A feasible plan recently emerged for creating and managing parkland and a bona fide wildlife refuge on the 770-acre runway area at Alameda Point. It’s the first since the Naval Air Station closed 15 years ago.
But two things stand in the way. The City of Alameda is delaying the effort by requesting money from the East Bay Regional Park District for land the city is getting for free. And the Navy plans to deny public access to a section of the wildlife refuge and scenic open space by erecting a security fence around 110 acres on the refuge shoreline.
At the June 6 city council meeting where the disposition strategy for Alameda Point was being discussed, environmentalists spoke out on both issues concerning the Point’s open space plans.
The city will be getting the proposed parkland parcel on the northern part of the runway area at no cost from the Navy. The East Bay Regional Park District has agreed to develop and manage that land as a regional park and trail system. But the city wants the district to spend part of its $6.5 million Measure WW Alameda Point money to acquire the land from the city. The city wants the money for a sports complex. Talks between the city and the park district stalled over the money issue.
At the city council meeting, the Sierra Club submitted a letter supporting the park district’s proposal and opposing the city’s request for Measure WW funds as an inappropriate use of voter-approved project monies.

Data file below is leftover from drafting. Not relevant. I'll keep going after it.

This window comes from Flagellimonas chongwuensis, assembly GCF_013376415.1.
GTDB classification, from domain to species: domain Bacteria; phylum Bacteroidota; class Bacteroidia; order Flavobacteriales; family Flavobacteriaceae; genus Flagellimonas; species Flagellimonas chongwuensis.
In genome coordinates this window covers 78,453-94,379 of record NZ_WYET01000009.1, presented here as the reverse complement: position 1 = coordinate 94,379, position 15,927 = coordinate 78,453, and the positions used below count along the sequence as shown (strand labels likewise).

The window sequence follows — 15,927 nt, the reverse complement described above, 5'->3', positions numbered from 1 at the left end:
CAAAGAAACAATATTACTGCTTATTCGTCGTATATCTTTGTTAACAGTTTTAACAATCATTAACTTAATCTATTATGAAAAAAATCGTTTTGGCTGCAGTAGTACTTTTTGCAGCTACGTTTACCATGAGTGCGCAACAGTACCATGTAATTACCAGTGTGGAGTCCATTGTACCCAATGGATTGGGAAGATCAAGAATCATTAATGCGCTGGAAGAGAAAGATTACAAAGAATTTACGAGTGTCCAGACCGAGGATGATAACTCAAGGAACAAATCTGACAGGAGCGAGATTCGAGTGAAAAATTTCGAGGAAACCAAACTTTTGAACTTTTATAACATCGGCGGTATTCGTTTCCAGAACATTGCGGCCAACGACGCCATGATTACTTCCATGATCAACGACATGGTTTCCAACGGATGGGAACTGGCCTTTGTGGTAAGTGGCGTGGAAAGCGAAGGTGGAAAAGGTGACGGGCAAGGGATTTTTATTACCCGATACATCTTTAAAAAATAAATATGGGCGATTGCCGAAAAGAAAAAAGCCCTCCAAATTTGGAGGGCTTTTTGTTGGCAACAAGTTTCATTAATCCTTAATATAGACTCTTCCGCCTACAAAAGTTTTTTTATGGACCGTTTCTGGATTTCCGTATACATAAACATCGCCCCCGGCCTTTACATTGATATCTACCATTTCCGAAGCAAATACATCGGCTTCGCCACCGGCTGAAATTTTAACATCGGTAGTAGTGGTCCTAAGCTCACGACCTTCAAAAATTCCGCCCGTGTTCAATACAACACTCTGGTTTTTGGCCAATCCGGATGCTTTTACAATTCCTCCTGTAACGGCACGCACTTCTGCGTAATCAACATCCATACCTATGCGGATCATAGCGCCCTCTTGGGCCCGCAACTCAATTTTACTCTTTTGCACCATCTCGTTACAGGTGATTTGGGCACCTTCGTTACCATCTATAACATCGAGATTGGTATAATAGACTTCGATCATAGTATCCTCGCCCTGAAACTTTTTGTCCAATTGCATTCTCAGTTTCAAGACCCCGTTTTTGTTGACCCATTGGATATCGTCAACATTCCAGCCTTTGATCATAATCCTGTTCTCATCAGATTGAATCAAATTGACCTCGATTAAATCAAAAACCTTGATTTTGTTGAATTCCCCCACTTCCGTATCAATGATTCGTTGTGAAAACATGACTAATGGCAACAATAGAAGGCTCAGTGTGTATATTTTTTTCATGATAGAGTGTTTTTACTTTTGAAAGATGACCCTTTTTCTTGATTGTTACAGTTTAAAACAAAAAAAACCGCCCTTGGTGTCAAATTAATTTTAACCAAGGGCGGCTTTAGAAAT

The Navy’s fence proposal on the wildlife refuge property, which the park district is poised to manage on behalf of the new owner – the Veterans’ Administration, also garnered some attention at the June 6 meeting.
The Navy is proposing to install a six-foot-high chain-link fence topped with barbed wire around the 110-acre environmental remediation site. The area to be fenced in includes the most scenic part of the federal land along the edge of the bay, 30 acres of tidal and freshwater wetlands, and a landfill that will be covered with at least two feet of clean delta soil, and seeded with native grasses and wildflowers. Across the skyline behind the fence, the Navy plans to erect 30 ten-foot-high methane gas vents. The Navy’s pretext for the fence is that it will protect the soil cover, gas vents, and ground level concrete and cast iron monitoring equipment situated on the site.
This remedy takes “what promised to be a landmark, place-making naturalist open space and treats it like an off-limit toxic dump,” voiced Paul Kibel, co-director of Golden Gate University’s Center for Urban Environmental Law. “What should be highlighted is hidden and degraded.” Kibel submitted a letter to the council.
Pointing to other former landfill sites that have been repurposed for open space, trails and habitat, and that do not include exclusionary fencing and tall gas vents, Richard Bangert of the Alameda Point Restoration Advisory Board surmised: “This leaves us thinking that the Navy is not working in line with Alameda’s and the region’s long-term goals of creating a publicly accessible wildlife refuge.”
The deadline for submitting comments to the Navy about the proposed fence is July 9. Write to Derek Robinson, Environmental Coordinator at email@example.com.
Originally published in Alameda Sun.